Objectives Work disability due to accident or illness results in considerable socioeconomic burden. Case management (CM) with individually tailored return-to-work (RTW) plans promise improved reintegration into the work force. We conducted a meta-analysis to determine the impact of CM on RTW.
Methods We conducted a search of 5 electronic databases for trials an insurance or similar setting that enrolled patients on sick leave for >4 weeks and randomised them to CM or a control group. Outcomes were time-to-RTW/lasting RTW/cumulative sickness absence. Two investigators performed quality assessment and data extraction independently and in duplicate.
Results From 2200 records, we identified 9 studies from 7 countries including patients with musculoskeletal complaints (n=6), injuries (n=1), unspecific pain (n=1) and mental disorders (n=1) in an insurance (n=5) or insurance-like (n=4) setting. Sick-leave varied from 1–55 months. Risk of bias was moderate to high in most studies. Pooling of 5 studies reporting “time-to-RTW” showed a HR of 1.69 (95% CI: 1.38 to 2.07; heterogeneity: I2=0%) favouring CM. Two studies reported cumulative sickness absence after 12 months: OR of 2.5 (95% CI: 1.2 to 5.1) and shortening of 42 days (95% CI: 6 to 79; 34%) favouring CM. One study found no difference.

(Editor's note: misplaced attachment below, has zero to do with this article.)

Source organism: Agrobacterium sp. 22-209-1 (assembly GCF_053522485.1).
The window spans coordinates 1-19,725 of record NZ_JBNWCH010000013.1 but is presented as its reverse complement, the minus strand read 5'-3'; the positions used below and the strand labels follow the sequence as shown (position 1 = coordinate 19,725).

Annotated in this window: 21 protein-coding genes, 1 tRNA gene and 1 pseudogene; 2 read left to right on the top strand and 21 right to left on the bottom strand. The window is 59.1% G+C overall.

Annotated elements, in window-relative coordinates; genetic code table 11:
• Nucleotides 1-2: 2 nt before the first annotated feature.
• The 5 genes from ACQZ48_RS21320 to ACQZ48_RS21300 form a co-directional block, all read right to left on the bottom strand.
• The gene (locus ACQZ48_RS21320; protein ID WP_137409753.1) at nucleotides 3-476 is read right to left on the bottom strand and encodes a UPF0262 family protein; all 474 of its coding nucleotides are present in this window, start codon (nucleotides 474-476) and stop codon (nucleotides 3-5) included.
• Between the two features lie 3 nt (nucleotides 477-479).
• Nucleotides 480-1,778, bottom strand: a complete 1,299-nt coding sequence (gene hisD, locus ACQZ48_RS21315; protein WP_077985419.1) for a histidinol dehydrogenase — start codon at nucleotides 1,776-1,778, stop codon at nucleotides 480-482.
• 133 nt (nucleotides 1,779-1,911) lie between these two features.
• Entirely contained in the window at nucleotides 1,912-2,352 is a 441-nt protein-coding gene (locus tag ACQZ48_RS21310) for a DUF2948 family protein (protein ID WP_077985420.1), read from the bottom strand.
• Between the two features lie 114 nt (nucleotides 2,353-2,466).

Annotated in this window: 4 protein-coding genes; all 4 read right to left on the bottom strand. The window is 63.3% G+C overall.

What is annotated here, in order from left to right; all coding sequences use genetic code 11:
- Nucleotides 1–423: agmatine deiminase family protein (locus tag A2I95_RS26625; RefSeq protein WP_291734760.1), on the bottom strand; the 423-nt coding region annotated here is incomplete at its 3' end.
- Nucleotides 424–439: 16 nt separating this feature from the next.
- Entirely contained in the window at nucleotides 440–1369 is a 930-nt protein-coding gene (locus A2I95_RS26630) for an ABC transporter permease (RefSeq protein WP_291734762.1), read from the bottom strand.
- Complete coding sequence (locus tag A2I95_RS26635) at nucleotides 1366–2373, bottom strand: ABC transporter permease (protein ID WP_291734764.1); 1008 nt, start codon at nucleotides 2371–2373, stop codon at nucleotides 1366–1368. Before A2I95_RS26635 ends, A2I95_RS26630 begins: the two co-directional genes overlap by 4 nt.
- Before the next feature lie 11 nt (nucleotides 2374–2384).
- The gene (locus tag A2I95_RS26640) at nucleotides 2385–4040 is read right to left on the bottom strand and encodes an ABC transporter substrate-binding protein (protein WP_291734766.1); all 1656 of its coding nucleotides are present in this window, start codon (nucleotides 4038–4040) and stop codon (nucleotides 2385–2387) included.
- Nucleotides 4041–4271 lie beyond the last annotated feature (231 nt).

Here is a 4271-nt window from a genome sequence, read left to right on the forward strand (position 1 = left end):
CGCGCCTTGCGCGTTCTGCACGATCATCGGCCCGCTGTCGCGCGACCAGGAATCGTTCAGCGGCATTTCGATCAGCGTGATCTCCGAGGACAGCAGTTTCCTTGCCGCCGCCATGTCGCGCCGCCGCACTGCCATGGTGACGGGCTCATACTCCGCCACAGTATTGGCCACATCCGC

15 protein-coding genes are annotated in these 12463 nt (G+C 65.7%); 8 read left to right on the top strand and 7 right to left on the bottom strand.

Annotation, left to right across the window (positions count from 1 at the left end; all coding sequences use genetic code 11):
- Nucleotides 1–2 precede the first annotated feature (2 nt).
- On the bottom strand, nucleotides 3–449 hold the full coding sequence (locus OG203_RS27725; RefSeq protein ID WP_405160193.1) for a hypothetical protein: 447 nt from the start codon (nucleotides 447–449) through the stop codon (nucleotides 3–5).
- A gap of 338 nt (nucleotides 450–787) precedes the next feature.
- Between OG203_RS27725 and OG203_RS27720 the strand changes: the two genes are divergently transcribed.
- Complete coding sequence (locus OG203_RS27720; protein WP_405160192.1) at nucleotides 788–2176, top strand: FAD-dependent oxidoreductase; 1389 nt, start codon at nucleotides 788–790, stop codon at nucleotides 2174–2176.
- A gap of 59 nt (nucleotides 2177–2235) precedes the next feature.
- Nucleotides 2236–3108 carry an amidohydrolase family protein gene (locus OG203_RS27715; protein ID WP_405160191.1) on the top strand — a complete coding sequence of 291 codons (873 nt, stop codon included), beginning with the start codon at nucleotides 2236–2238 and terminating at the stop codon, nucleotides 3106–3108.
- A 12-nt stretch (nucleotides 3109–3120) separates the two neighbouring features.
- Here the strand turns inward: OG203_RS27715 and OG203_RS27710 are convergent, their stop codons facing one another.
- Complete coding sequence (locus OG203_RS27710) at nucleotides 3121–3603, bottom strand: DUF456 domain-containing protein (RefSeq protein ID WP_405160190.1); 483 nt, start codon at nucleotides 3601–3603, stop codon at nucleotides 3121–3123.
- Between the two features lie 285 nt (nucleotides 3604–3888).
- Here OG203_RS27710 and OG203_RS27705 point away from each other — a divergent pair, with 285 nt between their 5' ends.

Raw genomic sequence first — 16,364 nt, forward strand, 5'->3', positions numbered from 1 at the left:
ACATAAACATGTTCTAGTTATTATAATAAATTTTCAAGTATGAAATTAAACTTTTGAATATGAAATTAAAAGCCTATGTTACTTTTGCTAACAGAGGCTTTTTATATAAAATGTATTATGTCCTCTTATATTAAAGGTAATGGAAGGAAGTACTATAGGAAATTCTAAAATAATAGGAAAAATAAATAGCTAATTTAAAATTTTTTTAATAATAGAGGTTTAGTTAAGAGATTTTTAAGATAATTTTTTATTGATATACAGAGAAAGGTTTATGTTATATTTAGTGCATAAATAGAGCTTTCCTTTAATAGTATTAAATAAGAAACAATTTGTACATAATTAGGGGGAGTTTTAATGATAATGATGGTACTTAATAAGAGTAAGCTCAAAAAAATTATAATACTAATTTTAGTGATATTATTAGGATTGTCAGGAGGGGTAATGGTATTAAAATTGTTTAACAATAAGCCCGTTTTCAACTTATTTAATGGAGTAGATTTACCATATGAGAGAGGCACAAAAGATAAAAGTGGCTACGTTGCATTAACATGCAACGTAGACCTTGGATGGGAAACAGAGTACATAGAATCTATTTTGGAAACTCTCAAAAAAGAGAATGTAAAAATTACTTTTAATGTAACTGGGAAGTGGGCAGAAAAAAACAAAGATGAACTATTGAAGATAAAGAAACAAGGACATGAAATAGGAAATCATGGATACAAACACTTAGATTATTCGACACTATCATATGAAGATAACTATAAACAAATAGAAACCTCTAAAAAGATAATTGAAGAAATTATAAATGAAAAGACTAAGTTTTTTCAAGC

Conclusions The relevant benefit of CM for RTW compared to usual care was consistent across intervention and control conditions. Limited methodological quality, ambiguous definitions for “successful” RTW and lack of important details for transfer into practice (eg, precise description of intervention) require cautious interpretation. Evidence about CM on lasting RTW is promising, but remains limited.
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